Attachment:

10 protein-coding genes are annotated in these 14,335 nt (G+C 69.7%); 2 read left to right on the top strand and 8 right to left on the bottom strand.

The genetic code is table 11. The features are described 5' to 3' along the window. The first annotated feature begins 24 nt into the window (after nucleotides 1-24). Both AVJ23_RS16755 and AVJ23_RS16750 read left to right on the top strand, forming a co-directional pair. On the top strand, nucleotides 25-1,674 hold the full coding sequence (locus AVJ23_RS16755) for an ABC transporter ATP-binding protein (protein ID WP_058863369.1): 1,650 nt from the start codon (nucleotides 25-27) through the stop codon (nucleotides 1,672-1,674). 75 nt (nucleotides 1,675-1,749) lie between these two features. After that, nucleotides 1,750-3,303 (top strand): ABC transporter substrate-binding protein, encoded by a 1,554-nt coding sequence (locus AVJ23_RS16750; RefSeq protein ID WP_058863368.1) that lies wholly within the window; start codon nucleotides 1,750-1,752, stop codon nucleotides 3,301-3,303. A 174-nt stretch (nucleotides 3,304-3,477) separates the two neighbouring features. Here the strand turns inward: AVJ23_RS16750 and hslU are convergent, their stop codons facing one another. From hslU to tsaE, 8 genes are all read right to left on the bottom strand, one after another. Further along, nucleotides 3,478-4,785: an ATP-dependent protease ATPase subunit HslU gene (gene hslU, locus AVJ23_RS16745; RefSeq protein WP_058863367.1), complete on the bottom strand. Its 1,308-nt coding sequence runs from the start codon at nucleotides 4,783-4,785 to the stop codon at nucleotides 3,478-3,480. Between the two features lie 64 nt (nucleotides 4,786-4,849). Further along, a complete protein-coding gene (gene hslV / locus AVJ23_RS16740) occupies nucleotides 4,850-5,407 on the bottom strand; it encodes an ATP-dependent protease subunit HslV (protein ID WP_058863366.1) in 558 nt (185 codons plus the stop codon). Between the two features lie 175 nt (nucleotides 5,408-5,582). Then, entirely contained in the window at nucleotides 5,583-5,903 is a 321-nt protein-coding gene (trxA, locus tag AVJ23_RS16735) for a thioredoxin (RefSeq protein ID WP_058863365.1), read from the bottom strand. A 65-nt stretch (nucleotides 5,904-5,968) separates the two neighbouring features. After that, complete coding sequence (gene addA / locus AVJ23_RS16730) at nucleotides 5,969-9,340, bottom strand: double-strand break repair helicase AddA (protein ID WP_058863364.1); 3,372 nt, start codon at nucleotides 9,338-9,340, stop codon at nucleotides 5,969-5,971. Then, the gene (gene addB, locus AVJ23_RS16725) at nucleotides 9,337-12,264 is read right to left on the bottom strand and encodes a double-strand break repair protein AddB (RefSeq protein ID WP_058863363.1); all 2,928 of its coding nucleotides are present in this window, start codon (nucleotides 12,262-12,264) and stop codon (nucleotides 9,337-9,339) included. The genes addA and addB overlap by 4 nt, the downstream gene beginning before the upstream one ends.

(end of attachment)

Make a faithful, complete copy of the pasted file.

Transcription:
10 protein-coding genes are annotated in these 14,335 nt (G+C 69.7%); 2 read left to right on the top strand and 8 right to left on the bottom strand.

The genetic code is table 11. The features are described 5' to 3' along the window. The first annotated feature begins 24 nt into the window (after nucleotides 1-24). Both AVJ23_RS16755 and AVJ23_RS16750 read left to right on the top strand, forming a co-directional pair. On the top strand, nucleotides 25-1,674 hold the full coding sequence (locus AVJ23_RS16755) for an ABC transporter ATP-binding protein (protein ID WP_058863369.1): 1,650 nt from the start codon (nucleotides 25-27) through the stop codon (nucleotides 1,672-1,674). 75 nt (nucleotides 1,675-1,749) lie between these two features. After that, nucleotides 1,750-3,303 (top strand): ABC transporter substrate-binding protein, encoded by a 1,554-nt coding sequence (locus AVJ23_RS16750; RefSeq protein ID WP_058863368.1) that lies wholly within the window; start codon nucleotides 1,750-1,752, stop codon nucleotides 3,301-3,303. A 174-nt stretch (nucleotides 3,304-3,477) separates the two neighbouring features. Here the strand turns inward: AVJ23_RS16750 and hslU are convergent, their stop codons facing one another. From hslU to tsaE, 8 genes are all read right to left on the bottom strand, one after another. Further along, nucleotides 3,478-4,785: an ATP-dependent protease ATPase subunit HslU gene (gene hslU, locus AVJ23_RS16745; RefSeq protein WP_058863367.1), complete on the bottom strand. Its 1,308-nt coding sequence runs from the start codon at nucleotides 4,783-4,785 to the stop codon at nucleotides 3,478-3,480. Between the two features lie 64 nt (nucleotides 4,786-4,849). Further along, a complete protein-coding gene (gene hslV / locus AVJ23_RS16740) occupies nucleotides 4,850-5,407 on the bottom strand; it encodes an ATP-dependent protease subunit HslV (protein ID WP_058863366.1) in 558 nt (185 codons plus the stop codon). Between the two features lie 175 nt (nucleotides 5,408-5,582). Then, entirely contained in the window at nucleotides 5,583-5,903 is a 321-nt protein-coding gene (trxA, locus tag AVJ23_RS16735) for a thioredoxin (RefSeq protein ID WP_058863365.1), read from the bottom strand. A 65-nt stretch (nucleotides 5,904-5,968) separates the two neighbouring features. After that, complete coding sequence (gene addA / locus AVJ23_RS16730) at nucleotides 5,969-9,340, bottom strand: double-strand break repair helicase AddA (protein ID WP_058863364.1); 3,372 nt, start codon at nucleotides 9,338-9,340, stop codon at nucleotides 5,969-5,971. Then, the gene (gene addB, locus AVJ23_RS16725) at nucleotides 9,337-12,264 is read right to left on the bottom strand and encodes a double-strand break repair protein AddB (RefSeq protein ID WP_058863363.1); all 2,928 of its coding nucleotides are present in this window, start codon (nucleotides 12,262-12,264) and stop codon (nucleotides 9,337-9,339) included. The genes addA and addB overlap by 4 nt, the downstream gene beginning before the upstream one ends.